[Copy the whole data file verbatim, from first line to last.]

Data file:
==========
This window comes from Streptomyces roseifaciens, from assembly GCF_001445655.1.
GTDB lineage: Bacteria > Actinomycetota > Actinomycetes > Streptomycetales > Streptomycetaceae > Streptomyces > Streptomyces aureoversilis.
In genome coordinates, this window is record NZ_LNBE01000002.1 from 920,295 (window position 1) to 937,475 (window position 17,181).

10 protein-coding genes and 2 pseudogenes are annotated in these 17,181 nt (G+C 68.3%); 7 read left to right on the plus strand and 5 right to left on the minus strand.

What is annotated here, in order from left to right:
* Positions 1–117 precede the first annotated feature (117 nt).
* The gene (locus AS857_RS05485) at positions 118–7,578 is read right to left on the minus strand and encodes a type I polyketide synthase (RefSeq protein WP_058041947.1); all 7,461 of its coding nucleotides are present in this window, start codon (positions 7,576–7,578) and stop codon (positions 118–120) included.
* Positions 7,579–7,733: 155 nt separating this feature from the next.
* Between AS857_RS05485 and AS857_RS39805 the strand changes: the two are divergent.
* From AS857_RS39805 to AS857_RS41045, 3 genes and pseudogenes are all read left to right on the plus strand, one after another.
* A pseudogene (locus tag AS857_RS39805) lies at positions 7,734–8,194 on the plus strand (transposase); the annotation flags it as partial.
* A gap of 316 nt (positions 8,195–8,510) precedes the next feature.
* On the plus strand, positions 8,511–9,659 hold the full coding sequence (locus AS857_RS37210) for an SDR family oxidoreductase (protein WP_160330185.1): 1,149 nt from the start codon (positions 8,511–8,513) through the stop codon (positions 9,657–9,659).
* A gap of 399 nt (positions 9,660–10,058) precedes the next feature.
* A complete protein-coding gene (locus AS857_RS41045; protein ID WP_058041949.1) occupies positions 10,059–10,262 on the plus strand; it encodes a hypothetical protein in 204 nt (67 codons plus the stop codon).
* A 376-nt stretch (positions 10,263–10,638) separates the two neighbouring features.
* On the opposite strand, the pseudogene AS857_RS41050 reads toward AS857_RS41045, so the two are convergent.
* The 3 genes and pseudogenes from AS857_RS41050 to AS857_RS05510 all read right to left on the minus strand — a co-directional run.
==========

This window comes from Streptomyces roseifaciens, from assembly GCF_001445655.1.
GTDB lineage: Bacteria > Actinomycetota > Actinomycetes > Streptomycetales > Streptomycetaceae > Streptomyces > Streptomyces aureoversilis.
In genome coordinates, this window is record NZ_LNBE01000002.1 from 920,295 (window position 1) to 937,475 (window position 17,181).

10 protein-coding genes and 2 pseudogenes are annotated in these 17,181 nt (G+C 68.3%); 7 read left to right on the plus strand and 5 right to left on the minus strand.

What is annotated here, in order from left to right:
* Positions 1–117 precede the first annotated feature (117 nt).
* The gene (locus AS857_RS05485) at positions 118–7,578 is read right to left on the minus strand and encodes a type I polyketide synthase (RefSeq protein WP_058041947.1); all 7,461 of its coding nucleotides are present in this window, start codon (positions 7,576–7,578) and stop codon (positions 118–120) included.
* Positions 7,579–7,733: 155 nt separating this feature from the next.
* Between AS857_RS05485 and AS857_RS39805 the strand changes: the two are divergent.
* From AS857_RS39805 to AS857_RS41045, 3 genes and pseudogenes are all read left to right on the plus strand, one after another.
* A pseudogene (locus tag AS857_RS39805) lies at positions 7,734–8,194 on the plus strand (transposase); the annotation flags it as partial.
* A gap of 316 nt (positions 8,195–8,510) precedes the next feature.
* On the plus strand, positions 8,511–9,659 hold the full coding sequence (locus AS857_RS37210) for an SDR family oxidoreductase (protein WP_160330185.1): 1,149 nt from the start codon (positions 8,511–8,513) through the stop codon (positions 9,657–9,659).
* A gap of 399 nt (positions 9,660–10,058) precedes the next feature.
* A complete protein-coding gene (locus AS857_RS41045; protein ID WP_058041949.1) occupies positions 10,059–10,262 on the plus strand; it encodes a hypothetical protein in 204 nt (67 codons plus the stop codon).
* A 376-nt stretch (positions 10,263–10,638) separates the two neighbouring features.
* On the opposite strand, the pseudogene AS857_RS41050 reads toward AS857_RS41045, so the two are convergent.
* The 3 genes and pseudogenes from AS857_RS41050 to AS857_RS05510 all read right to left on the minus strand — a co-directional run.